CTV under fire for ad campaign

Net holding 'save our stations' open houses

TORONTO – Canada's cable-broadcast wars heated up Friday as domestic cable and phone giants complained to the country's TV watchdog over alleged bias in broadcaster CTV's national "Save Local TV" advertising campaign.

The consortium -- led by Rogers Communications, Bell Canada, Telus and Cogeco Cable -- said Canadian prime time ratings leader CTV has violated the federal Broadcasting Act with "one-sided and unbalanced" TV coverage of its on-going lobbying campaign to seize a slice of cable and satellite TV revenue.

As CTV's top acquisition executives shop for new U.S. network series this weekend at the Los Angeles Screenings, the network is set to hold a number of "save our station" open houses on Saturday at broadcast locations nationwide, with corresponding TV news coverage of its public appeal.

The focus of that national campaign demands that cable and satellite TV operators compensate CTV and other conventional broadcasters for carriage of their network signals, just as cable channels are already paid for use of their signals.

Without the introduction of a so-called fee-for-carriage, CTV and other broadcasters have threatened to close down local TV stations and reduce local programming.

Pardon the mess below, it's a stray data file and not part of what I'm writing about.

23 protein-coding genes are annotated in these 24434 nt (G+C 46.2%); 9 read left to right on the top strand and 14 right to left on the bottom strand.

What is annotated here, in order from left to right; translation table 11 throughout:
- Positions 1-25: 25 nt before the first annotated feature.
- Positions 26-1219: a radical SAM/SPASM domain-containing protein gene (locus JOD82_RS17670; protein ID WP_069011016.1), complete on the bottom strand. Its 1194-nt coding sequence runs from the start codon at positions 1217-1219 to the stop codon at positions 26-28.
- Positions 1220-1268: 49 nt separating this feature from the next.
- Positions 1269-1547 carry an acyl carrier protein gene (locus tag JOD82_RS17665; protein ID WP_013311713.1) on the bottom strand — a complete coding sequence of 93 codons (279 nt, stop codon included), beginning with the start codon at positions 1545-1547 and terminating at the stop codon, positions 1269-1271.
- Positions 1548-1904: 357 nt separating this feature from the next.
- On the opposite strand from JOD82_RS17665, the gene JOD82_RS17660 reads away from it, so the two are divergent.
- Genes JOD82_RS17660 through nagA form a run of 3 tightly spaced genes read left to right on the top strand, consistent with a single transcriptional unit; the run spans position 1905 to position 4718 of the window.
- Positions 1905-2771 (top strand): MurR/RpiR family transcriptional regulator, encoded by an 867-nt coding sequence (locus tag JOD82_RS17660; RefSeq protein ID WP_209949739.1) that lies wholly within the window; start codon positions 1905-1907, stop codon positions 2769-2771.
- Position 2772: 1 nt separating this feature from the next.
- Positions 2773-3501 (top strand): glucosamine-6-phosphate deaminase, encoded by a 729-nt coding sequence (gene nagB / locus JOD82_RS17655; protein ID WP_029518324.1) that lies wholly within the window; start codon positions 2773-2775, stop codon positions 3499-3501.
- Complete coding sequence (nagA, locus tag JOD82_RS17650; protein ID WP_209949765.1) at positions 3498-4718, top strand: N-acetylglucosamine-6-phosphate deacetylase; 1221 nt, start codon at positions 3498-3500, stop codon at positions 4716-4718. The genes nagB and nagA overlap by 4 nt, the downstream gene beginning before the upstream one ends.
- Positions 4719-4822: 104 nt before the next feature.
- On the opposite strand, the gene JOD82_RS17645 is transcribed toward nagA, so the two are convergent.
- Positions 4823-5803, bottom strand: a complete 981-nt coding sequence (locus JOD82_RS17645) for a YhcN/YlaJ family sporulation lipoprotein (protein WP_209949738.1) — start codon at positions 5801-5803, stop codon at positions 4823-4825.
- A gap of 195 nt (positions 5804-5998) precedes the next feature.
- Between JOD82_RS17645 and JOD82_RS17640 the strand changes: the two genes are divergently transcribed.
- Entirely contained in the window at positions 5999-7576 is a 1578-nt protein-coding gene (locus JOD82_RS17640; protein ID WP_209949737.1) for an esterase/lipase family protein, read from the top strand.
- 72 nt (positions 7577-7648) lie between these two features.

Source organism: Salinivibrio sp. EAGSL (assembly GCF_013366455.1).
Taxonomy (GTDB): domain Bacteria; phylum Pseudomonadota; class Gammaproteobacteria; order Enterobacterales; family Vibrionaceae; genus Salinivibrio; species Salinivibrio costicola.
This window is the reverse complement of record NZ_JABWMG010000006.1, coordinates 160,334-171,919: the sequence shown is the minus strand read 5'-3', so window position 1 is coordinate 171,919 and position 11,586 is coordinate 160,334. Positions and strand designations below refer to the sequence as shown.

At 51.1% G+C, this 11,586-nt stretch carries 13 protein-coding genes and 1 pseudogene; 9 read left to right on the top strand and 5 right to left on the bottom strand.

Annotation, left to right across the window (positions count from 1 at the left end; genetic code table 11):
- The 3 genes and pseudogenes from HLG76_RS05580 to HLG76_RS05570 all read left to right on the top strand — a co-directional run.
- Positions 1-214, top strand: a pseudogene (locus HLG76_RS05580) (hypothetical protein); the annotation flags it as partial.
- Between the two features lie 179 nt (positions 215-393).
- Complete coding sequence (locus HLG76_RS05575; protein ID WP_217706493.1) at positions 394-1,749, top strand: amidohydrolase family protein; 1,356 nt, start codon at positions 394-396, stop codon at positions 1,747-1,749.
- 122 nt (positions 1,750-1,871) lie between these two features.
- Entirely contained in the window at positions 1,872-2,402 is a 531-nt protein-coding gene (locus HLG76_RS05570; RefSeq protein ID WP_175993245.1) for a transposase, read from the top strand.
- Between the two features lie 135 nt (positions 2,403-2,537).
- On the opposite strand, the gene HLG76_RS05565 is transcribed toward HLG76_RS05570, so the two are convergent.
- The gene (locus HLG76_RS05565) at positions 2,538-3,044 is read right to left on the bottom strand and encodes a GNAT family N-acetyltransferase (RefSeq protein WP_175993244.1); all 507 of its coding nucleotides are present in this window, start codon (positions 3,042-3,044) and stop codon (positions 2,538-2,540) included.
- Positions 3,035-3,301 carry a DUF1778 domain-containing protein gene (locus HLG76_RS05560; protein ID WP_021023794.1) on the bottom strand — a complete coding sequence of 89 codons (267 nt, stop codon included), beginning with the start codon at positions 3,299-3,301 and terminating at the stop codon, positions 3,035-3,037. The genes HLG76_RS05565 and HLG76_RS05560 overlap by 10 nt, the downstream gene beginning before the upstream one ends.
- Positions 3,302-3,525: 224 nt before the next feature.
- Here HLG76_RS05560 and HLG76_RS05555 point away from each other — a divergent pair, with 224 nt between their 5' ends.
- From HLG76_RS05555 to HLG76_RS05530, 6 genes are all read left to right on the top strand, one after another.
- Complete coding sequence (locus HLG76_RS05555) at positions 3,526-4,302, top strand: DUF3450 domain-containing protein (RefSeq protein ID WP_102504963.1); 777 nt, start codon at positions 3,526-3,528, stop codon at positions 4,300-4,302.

"While we fundamentally disagree with CTV's position on a TV tax, the issue here is not about their position, it is about a blatant violation of respected journalistic principles," Phil Lind, vice-chairman of Rogers, Canada's largest cable operator, said Friday.

"No advocacy group should be able to hijack the newscasts of Canadian broadcasters, and that is especially true when the advocacy group is the broadcaster itself," Lind added.

CTV on Friday said it was in full compliance with federal regulations as it rejected the intervention by Rogers and other content carriers.

"Instead of coming up with solutions and being part of the discussion, today's underhanded move by cable and satellite companies is an abuse of process designed to suppress freedom of speech and mislead the public," said Paul Sparkes, executive vp of corporate affairs at CTV-parent CTVglobemedia.

Earlier this month, the CRTC turned down for a third time CTV's so-called fee-for-carriage demand, which cable and satellite TV operators have opposed all along.

But the regulator signaled that broadcasters should negotiate with cable and satellite TV operators for a slice of subscriber fees, and if required, go to arbitration.